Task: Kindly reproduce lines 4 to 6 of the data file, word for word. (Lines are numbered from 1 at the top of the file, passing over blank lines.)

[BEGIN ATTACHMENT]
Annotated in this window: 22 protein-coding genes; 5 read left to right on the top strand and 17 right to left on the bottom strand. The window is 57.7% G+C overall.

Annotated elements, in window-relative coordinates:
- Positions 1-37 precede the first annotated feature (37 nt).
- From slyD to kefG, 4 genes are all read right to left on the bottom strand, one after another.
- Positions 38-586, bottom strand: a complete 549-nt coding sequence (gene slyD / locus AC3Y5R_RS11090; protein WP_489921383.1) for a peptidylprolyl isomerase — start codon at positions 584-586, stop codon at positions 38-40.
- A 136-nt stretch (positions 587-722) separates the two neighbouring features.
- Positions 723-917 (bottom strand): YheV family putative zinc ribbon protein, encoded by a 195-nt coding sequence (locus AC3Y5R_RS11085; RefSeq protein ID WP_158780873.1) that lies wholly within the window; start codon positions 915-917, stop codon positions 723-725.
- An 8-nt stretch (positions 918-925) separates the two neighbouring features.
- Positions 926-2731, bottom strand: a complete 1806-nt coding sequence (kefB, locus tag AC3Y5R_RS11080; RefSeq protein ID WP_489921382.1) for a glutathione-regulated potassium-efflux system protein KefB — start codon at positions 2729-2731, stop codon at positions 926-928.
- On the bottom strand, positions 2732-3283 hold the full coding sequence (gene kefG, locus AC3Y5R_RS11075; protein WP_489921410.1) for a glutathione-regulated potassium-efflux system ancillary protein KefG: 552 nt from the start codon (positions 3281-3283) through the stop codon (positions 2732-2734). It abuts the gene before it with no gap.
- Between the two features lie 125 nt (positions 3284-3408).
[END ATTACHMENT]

- From slyD to kefG, 4 genes are all read right to left on the bottom strand, one after another.
- Positions 38-586, bottom strand: a complete 549-nt coding sequence (gene slyD / locus AC3Y5R_RS11090; protein WP_489921383.1) for a peptidylprolyl isomerase — start codon at positions 584-586, stop codon at positions 38-40.
- A 136-nt stretch (positions 587-722) separates the two neighbouring features.